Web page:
By now most of us are fed up with hearing about chronic bad decisionmaking at automotive and financial firms. But for all the rhetoric about the wheels coming off Detroit and the credit market, critics have missed one point: Both situations can be chalked up to too much optimism.

That conclusion can be drawn from a body of work that suggests managers typically underplay obvious uncertainties, thinking they have more control over their firm’s performance than is really the case. Managers also tend to be too optimistic about their firm’s performance because they are highly committed to it.

It isn’t just managers who tend to be overly optimistic about their abilities. An often-cited survey of students conducted by the College Board in the 1970s found that only 2% of them thought they were below average compared to their peers. Only 6% rated themselves below the median in athletic prowess. The study revealed other statistical impossibilities in leadership ability and getting along with others.

Biases of this sort have caught the attention of management experts. One of the more-interesting works in this area comes from researchers Dan Lovallo and Daniel Kahneman. Writing in the Harvard Business Review, they point out that psychologists say we tend to misperceive the causes of events, particularly bad events. Typically people take credit for positive outcomes and attribute setbacks to whims of the gods and rotten luck. Managers are no different.

On this score, I can cite an example close to home. Several years ago the parent company of MACHINE DESIGN was public, so its financial results engendered a lot of coverage in the local newspaper. After a string of terrible quarters, the CEO was shown the door and agreed to one last interview with a reporter. When asked about the cause of his downfall, he claimed it was due to factors entirely outside of his control. With regard to the dismal financials, he shrugged, “I’m not a numbers guy.”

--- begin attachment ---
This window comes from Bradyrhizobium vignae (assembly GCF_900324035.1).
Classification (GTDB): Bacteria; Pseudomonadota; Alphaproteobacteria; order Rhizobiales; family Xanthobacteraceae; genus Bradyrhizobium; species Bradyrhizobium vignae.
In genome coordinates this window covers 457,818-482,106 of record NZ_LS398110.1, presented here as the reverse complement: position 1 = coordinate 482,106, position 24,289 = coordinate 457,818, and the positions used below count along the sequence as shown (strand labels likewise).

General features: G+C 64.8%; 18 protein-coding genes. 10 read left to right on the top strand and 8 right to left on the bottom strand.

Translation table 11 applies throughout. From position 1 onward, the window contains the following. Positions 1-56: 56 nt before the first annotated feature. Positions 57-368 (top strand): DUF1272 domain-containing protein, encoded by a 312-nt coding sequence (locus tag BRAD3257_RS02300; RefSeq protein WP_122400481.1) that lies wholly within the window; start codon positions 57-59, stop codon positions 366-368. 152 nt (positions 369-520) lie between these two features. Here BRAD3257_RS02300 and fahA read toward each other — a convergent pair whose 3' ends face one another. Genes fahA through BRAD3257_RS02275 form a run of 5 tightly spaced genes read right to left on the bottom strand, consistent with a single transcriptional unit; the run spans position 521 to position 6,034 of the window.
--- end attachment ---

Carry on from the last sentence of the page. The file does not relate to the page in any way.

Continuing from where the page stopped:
Lovallo and Kahneman also point out that many corporate cultures pressure employees to communicate positive messages. The result can be catastrophic. There are big incentives to accentuate the upside in laying out business plans, they say. So forecasts tend to be overly optimistic and thus distort the follow-on plans. And by definition, projects with the rosiest scenarios are the ones most likely to go forward and thus have the highest probability of disappointment

Pessimists in such situations are often viewed as disloyal. Their negative opinions tend to get suppressed. When this happens, the organization can lose its ability to think critically about the plan of action.

There is hard evidence that such attitudes played a part in the financial woes of today. One place to find it is in the observations of Elmer W. Johnson, a GM executive who left the company in 1988 after being passed over for the CEO slot. In a memo to the GM executive committee, Johnson warned about a failure to encourage open and honest discussion within the company. He also bemoaned the fact that line managers had a fear of reporting bad news to upper management.

There you have it: GM didn’t need to lower its labor costs, just a few more negative thinkers in top management would have done the trick.

— Leland Teschler, Editor